Suffering an injury due to someone else’s negligence is not a pleasant experience. Not only do you have to deal with the pain and suffering caused by the injury, but you may also face additional financial burdens.
You’ll need to come up with a solution for financial recovery quickly. This is when most victims pursue an insurance claim. And sometimes, that’s all you need to recover from minor accidents.
However, oftentimes, the insurance company denies your claim, or the claim excludes payment for missed work or ongoing treatment for long-term injuries.
That’s where a personal injury lawsuit comes in. This can help cover a variety of expenses, including:
- Medical expenses
- Lost income
- Property damage
- Pain and suffering
- Emotional distress
Personal Injury Case Process
To understand how the settlement process works, you’ll need to understand what takes place before settlement negotiations. Here’s a look at the general process for starting a personal injury case:
1. Seek Medical Treatment
After suffering an injury, you should seek medical treatment for your injury. This will provide documented proof that you sustained injuries from the accident. In most cases, medical treatment and the associated bills are the basis for opening a personal injury case.
2. Hire an Indiana Personal Injury Attorney
Once you have received the necessary medical care and are on your way to healing, it’s a good idea to consult an Indiana personal injury attorney. More than likely, you don’t yet know the severity of your injuries or the long-term impacts they will have. But getting an attorney involved early will protect your rights to pursue a lawsuit later if you choose to do so.
3. Attorney Begins Negotiations with the Insurance Company
A skilled attorney can negotiate with an insurance company before ever filing a personal injury lawsuit. This can help speed up the process of getting you the financial restitution you deserve.
At this point, you might be able to reach a settlement agreement with the insurance company. Your attorney will advise you on what a fair settlement is based on your circumstances.
But when the insurance company isn’t willing to negotiate, the attorney might need to file a lawsuit.
4. Attorney Files a Personal Injury Lawsuit
Filing a formal personal injury lawsuit will help formalize your claim and show that you are serious about seeking restitution. It also gets the court system involved in overseeing the case to ensure a fair outcome.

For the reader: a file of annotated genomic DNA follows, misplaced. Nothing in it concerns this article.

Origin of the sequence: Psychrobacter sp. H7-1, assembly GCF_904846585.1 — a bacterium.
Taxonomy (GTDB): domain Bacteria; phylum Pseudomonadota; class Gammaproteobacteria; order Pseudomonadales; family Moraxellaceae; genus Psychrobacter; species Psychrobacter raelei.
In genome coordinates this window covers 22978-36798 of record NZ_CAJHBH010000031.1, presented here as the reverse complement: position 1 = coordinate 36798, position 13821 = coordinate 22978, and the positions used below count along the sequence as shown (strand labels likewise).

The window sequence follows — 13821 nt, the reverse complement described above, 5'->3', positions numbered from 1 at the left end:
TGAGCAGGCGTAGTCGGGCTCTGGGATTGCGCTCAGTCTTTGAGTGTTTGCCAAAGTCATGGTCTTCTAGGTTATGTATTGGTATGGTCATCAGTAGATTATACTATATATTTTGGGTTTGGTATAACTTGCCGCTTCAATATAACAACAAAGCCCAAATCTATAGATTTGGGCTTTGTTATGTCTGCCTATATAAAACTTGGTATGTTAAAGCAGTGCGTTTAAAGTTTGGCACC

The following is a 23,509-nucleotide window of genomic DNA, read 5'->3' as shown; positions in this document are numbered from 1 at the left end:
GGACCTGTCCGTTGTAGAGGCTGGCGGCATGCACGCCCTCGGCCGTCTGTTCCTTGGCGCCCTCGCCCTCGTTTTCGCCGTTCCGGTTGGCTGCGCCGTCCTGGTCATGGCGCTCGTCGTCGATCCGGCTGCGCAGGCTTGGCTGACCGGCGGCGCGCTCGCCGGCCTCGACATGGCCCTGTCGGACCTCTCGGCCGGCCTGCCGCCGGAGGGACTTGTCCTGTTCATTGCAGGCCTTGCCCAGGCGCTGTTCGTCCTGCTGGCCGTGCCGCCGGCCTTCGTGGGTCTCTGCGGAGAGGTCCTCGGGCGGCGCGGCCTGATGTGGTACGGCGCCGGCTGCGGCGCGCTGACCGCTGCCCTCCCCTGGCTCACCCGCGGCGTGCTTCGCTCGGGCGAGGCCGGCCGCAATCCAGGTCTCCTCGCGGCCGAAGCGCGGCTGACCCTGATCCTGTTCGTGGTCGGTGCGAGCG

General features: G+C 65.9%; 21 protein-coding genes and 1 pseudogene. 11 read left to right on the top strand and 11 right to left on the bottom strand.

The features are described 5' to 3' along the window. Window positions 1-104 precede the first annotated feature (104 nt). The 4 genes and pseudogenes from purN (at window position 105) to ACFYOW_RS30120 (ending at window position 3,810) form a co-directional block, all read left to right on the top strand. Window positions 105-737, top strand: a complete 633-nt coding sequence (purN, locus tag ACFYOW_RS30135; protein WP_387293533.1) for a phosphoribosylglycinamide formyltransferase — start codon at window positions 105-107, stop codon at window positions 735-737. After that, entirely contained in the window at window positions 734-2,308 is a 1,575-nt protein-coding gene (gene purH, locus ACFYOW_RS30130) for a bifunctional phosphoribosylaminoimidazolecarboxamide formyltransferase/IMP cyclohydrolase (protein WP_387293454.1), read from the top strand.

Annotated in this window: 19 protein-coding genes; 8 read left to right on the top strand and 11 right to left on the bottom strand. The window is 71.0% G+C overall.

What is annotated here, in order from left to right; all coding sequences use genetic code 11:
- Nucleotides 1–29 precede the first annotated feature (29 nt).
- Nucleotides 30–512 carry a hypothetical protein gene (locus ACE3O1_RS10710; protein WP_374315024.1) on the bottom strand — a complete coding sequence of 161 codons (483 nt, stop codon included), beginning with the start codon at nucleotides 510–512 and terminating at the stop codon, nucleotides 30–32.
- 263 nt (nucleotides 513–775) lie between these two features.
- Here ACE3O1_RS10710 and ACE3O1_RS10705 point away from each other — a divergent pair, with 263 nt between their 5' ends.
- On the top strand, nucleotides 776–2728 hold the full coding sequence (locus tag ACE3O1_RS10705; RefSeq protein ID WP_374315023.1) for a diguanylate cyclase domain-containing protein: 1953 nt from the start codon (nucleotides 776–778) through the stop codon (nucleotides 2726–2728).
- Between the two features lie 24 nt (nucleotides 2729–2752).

5. The Case Goes to the Discovery Phase
During the discovery phase, each side of the negotiation must present their claim or defense. Both parties exchange documentation and make requests. This process can be length—lasting up to one year depending on the case.
6. Mediation and Negotiation
Now, the lawyers from each side will meet to discuss settlements once again. Ideally, this is when you reach favorable terms and can close out the case without going to a formal trial. If you still can’t reach a favorable settlement, the case will go to trial.
Personal Injury Settlements Information for Indiana
Each state has its own laws regarding personal injury cases. Here are a few fast facts on what you should know about Indiana personal injury settlements.
- Cases of $8,000 or less can be filed in small claims courts.
- The statute of limitations for personal injury cases is two years from the date of the accident.
- The state does place some caps on damages you can seek, such as a maximum of $50,000 in punitive damages. Additionally, medical malpractice lawsuits cannot exceed $1.8 million in damages.
- Indiana uses a modified comparative fault rule. This means that if you were partially at fault for the accident, the settlement might be reduced by the percentage you’re found at fault. And if the courts find you to be more than 50 percent at fault, you can’t recover any damages.
Finding an Indiana Personal Injury Attorney
If you’re seeking an Indiana personal injury attorney, Stewart & Stewart is a trusted law firm for your needs. Schedule a free consultation to learn more about our firm and meet our attorneys.